We Saw the Llama Train! Grotto Falls was Pretty Nice, Too


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Published: June 9th 2019
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Trillium Gap Trail to Grotto FallsTrillium Gap Trail to Grotto FallsTrillium Gap Trail to Grotto Falls

We arrived at 5pm on Thursday, and the trail was already reopened after the weekly repairs.
LeConte Lodge sits atop Mount LeConte. The only way in and out is by using the trails. To get supplies to the lodge, and to get trash out of the lodge, they used to use horses. Eventually, they switched to llamas.

Three times a week, a llama train makes its way up Trillium Gap Trail in the morning to LeConte Lodge. After eating lunch, the llama train is led back down the same trail.

The Trillium Gap Trail is a popular one for hikers staying at the lodge. It's longer than the Alum Cave Trail, but it's not as steep. The trail has needed updating, so the National Park Service announced that they would be doing repairs on the trails for two years: 2019 and 2020. From mid-May through mid-November, this trail would be closed Mondays, Tuesdays, Wednesdays, and Thursdays for maintenance and updates.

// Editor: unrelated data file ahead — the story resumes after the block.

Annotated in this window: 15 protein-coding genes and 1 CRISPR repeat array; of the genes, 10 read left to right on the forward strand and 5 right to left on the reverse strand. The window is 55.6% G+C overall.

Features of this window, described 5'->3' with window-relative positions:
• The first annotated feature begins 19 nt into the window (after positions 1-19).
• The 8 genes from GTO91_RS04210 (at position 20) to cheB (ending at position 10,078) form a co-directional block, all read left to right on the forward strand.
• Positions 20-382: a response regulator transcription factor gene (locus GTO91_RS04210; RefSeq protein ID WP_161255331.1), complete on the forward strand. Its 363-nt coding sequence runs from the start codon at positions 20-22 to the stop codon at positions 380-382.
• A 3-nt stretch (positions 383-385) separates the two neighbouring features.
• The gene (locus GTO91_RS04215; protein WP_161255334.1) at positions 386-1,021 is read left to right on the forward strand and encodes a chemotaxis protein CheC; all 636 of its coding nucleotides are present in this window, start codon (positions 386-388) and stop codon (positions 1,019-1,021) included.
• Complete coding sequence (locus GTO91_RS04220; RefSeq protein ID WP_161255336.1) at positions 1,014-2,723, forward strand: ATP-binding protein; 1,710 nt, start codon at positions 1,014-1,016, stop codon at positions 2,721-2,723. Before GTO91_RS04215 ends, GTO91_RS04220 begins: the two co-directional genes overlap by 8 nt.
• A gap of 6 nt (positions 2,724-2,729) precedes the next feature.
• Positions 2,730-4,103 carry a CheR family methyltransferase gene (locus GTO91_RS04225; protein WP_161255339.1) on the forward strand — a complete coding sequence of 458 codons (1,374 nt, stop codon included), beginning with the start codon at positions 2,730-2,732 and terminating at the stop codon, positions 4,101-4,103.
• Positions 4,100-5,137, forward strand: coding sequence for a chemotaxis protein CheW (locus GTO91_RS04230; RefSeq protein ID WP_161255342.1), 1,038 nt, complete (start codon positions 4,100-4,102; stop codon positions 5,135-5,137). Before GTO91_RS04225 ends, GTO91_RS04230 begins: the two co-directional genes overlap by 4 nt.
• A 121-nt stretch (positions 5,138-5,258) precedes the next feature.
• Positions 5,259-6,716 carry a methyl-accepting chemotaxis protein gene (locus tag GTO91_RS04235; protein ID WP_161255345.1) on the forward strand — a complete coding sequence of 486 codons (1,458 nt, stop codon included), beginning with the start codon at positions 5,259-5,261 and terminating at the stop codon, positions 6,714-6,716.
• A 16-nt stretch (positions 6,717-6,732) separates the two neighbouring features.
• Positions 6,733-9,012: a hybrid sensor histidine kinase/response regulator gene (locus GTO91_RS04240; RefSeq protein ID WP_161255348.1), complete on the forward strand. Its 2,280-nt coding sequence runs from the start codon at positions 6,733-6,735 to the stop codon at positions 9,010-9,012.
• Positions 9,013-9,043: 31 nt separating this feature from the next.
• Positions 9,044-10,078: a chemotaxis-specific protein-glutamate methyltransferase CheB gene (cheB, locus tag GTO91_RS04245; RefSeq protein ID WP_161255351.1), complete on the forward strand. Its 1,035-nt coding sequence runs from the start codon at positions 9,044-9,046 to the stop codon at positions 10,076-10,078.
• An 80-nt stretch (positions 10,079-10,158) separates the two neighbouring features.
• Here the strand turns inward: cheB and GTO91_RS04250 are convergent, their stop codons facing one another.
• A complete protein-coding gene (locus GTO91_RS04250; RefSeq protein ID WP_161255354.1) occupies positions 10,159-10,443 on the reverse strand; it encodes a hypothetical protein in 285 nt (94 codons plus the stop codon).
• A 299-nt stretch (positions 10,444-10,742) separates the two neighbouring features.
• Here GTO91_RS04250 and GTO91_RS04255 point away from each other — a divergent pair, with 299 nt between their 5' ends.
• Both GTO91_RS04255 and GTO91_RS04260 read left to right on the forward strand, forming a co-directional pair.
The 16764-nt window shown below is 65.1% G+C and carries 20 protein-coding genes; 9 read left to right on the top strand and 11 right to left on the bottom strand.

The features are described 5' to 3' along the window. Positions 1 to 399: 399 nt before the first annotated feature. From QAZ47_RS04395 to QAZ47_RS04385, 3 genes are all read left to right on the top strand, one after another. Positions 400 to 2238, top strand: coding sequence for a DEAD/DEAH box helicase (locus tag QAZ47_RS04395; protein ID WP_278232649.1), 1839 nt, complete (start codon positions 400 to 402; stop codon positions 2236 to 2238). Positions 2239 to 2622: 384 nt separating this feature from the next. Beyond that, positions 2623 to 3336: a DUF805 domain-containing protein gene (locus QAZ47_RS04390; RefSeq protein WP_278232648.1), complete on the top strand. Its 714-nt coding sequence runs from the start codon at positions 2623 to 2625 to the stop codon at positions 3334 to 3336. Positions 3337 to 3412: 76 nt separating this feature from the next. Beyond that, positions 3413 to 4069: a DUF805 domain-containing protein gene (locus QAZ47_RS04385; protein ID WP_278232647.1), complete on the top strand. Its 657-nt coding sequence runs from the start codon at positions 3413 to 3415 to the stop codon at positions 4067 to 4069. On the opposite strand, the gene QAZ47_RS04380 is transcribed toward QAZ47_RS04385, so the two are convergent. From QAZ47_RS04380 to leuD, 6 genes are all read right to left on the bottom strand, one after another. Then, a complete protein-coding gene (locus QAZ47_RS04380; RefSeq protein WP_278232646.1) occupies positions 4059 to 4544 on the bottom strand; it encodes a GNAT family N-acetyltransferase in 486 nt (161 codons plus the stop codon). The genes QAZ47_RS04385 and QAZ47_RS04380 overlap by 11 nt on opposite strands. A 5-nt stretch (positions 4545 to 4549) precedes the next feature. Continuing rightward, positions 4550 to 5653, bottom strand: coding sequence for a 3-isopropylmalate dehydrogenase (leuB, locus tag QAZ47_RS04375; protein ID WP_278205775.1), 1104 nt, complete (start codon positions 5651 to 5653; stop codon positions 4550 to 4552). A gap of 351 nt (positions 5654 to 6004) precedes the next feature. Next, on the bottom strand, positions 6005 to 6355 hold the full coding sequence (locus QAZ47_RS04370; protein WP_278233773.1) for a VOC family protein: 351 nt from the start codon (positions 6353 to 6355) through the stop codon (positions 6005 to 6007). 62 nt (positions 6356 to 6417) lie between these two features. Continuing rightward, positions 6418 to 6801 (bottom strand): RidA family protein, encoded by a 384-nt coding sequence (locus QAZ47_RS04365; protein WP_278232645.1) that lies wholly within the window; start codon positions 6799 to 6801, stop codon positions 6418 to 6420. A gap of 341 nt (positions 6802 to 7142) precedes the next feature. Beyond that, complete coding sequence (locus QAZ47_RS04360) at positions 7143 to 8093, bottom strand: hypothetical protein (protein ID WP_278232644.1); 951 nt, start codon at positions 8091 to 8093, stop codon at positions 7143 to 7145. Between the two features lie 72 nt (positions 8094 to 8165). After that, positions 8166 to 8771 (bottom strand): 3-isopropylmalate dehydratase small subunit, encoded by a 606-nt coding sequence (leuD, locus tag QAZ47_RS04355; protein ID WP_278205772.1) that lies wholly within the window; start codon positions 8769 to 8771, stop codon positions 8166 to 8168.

In years past, the llama train has always taken supplies up on Mondays, Wednesdays, and Fridays. With the work on the trail, that's been changed this year to Mondays, Wednesdays, and Thursdays. Due to the trail closure, it's impossible to see the llama train on the trail.

Or is it?

After reading
LeConte LlamasLeConte LlamasLeConte Llamas

The llama train passes through twice a day, three times a week. They deliver supplies to LeConte Lodge.
some information a little more closely, I discovered that the Trillium Gap Trail closes at 7am on Mondays. It reopens at 5:30pm on Thursdays. The llama train is supposed to get back to the trail head at 6pm. As far as I could tell, if we arrived at the Trillium Gap Trail by 5:30pm on Thursday, we could possibly see the llamas on the last stretch of their hike down. Even better, some people on a travel forum informed me that, last year, the National Park Service did work on the Alum Cave Trail. They said it would reopen at 5:30pm, but it was almost always open by 5pm.